What are the needs of your employees to share documents with people outside of your company? They might share documents with customers, business partners, vendors, lawyers, bankers, government agencies and many other outside parties.
Your users want this to be easy – write an email, attach a document or two and hit send. Your executives want to make sure that the process is efficient, but also meets security and confidentiality requirements. The CIO doesn't want the network to crash or the email system to bog down.
Companies that are using a shared network drive for document management can expect basic sharing to be easy for users (provided they can find the files they are looking for). Users will attach the files to an email, copy the files to a thumb drive or push the files to the cloud. There is generally limited security over this method as a user would be allowed to copy any files they have access to. Also, there is no log entry that the copying took place or where the files went, except in the case of an email.
For companies that use a document management system, the concerns about access and logging typically are met by the application. However, there are other issues that might complicate matters for users. For instance, the system most likely requires a user account be created. That adds more complexity as security rights need to be configured and the recipient now must take some action. If the document management system is not web based, this process is generally not practicable. Even if it is feasible, there is hesitation about letting an outside user into the system because the user may not be fully knowledgeable about the effectiveness of the security.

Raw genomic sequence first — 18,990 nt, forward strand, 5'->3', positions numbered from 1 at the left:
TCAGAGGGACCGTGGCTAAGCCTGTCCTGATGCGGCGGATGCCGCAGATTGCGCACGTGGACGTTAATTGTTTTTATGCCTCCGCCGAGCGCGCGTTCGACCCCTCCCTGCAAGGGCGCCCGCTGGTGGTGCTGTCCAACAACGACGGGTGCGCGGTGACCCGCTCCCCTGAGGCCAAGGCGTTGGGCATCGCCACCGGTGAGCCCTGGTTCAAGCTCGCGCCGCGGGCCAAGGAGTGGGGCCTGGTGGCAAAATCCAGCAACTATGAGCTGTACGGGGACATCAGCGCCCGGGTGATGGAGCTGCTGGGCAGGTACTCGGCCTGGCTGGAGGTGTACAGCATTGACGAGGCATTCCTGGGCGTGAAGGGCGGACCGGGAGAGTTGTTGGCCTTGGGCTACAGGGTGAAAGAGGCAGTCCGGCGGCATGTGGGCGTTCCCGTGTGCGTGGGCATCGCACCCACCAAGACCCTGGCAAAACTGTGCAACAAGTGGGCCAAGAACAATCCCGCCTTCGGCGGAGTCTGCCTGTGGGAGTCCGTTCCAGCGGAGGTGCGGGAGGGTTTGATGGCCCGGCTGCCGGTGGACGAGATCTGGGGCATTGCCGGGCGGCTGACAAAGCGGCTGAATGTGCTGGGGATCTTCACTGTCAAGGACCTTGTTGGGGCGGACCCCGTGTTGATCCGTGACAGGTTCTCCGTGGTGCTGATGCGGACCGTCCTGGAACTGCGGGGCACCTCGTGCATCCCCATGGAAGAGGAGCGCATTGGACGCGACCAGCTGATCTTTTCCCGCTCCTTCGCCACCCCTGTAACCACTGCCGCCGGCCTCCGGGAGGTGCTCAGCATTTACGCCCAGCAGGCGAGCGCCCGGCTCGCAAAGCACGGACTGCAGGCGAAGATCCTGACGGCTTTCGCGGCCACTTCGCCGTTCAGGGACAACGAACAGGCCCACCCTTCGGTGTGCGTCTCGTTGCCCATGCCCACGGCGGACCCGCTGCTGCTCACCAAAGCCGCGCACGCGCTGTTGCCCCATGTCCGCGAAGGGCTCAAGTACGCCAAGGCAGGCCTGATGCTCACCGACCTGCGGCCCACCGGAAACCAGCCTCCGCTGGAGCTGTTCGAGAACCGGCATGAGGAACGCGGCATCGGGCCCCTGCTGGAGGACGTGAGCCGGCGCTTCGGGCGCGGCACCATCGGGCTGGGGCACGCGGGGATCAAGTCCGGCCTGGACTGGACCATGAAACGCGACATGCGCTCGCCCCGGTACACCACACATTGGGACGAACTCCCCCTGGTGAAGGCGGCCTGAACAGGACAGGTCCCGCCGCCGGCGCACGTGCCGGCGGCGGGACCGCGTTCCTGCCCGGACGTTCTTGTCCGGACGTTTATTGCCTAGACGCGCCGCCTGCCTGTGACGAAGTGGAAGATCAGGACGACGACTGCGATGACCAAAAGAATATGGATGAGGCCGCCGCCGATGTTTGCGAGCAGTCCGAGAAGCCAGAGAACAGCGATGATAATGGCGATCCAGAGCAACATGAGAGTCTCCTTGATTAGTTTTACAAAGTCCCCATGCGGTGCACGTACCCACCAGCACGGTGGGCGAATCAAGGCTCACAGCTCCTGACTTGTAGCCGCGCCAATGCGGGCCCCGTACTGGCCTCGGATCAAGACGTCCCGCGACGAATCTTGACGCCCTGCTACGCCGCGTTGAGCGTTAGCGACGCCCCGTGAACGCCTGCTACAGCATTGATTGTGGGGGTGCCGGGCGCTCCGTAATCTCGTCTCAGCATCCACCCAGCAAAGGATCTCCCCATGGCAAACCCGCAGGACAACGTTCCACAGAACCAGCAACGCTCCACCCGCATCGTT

Why is this an issue? Because no company lives in a vacuum. Information needs to be shared. Your document management system should provide as many options for sharing as possible. Emailing a document is a must. But file size can make this impractical. Most users will not want or have the ability to create a DVD or copy to a thumb drive. Posting the files to a third party system, while easy, may create compliance and security issues. Requiring the user to set up an account may be overly burdensome or unwanted.
A system that can allow, but track emails to outside users is good. A system that can assemble a set of documents in an organized structure for posting to an online account or for copying to a thumb drive is good. A system that can send a link to the files that are retained in your current system and track the usage all without a username and password, is very good. A balance between ease of use and security should be the goal. When implementing a document management system, think about the security needs for outside users, there will be outside users.